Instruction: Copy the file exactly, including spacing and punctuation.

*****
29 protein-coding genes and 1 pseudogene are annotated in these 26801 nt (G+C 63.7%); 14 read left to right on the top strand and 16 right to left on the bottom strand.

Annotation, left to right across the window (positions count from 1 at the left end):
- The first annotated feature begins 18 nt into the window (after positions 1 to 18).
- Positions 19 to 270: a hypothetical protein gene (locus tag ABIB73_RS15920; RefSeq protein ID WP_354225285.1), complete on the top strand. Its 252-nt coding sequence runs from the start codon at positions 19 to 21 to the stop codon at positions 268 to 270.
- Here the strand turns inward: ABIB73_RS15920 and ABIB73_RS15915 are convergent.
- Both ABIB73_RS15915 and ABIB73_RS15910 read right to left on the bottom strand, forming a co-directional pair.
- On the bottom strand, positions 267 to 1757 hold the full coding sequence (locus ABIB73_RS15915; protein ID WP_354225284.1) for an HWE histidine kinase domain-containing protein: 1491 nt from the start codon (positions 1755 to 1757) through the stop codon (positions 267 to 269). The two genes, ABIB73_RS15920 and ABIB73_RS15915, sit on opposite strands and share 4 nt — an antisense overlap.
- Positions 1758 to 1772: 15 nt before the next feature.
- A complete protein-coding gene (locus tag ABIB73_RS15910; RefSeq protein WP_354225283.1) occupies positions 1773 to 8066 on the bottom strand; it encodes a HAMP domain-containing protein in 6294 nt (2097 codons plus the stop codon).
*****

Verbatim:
29 protein-coding genes and 1 pseudogene are annotated in these 26801 nt (G+C 63.7%); 14 read left to right on the top strand and 16 right to left on the bottom strand.

Annotation, left to right across the window (positions count from 1 at the left end):
- The first annotated feature begins 18 nt into the window (after positions 1 to 18).
- Positions 19 to 270: a hypothetical protein gene (locus tag ABIB73_RS15920; RefSeq protein ID WP_354225285.1), complete on the top strand. Its 252-nt coding sequence runs from the start codon at positions 19 to 21 to the stop codon at positions 268 to 270.
- Here the strand turns inward: ABIB73_RS15920 and ABIB73_RS15915 are convergent.
- Both ABIB73_RS15915 and ABIB73_RS15910 read right to left on the bottom strand, forming a co-directional pair.
- On the bottom strand, positions 267 to 1757 hold the full coding sequence (locus ABIB73_RS15915; protein ID WP_354225284.1) for an HWE histidine kinase domain-containing protein: 1491 nt from the start codon (positions 1755 to 1757) through the stop codon (positions 267 to 269). The two genes, ABIB73_RS15920 and ABIB73_RS15915, sit on opposite strands and share 4 nt — an antisense overlap.
- Positions 1758 to 1772: 15 nt before the next feature.
- A complete protein-coding gene (locus tag ABIB73_RS15910; RefSeq protein WP_354225283.1) occupies positions 1773 to 8066 on the bottom strand; it encodes a HAMP domain-containing protein in 6294 nt (2097 codons plus the stop codon).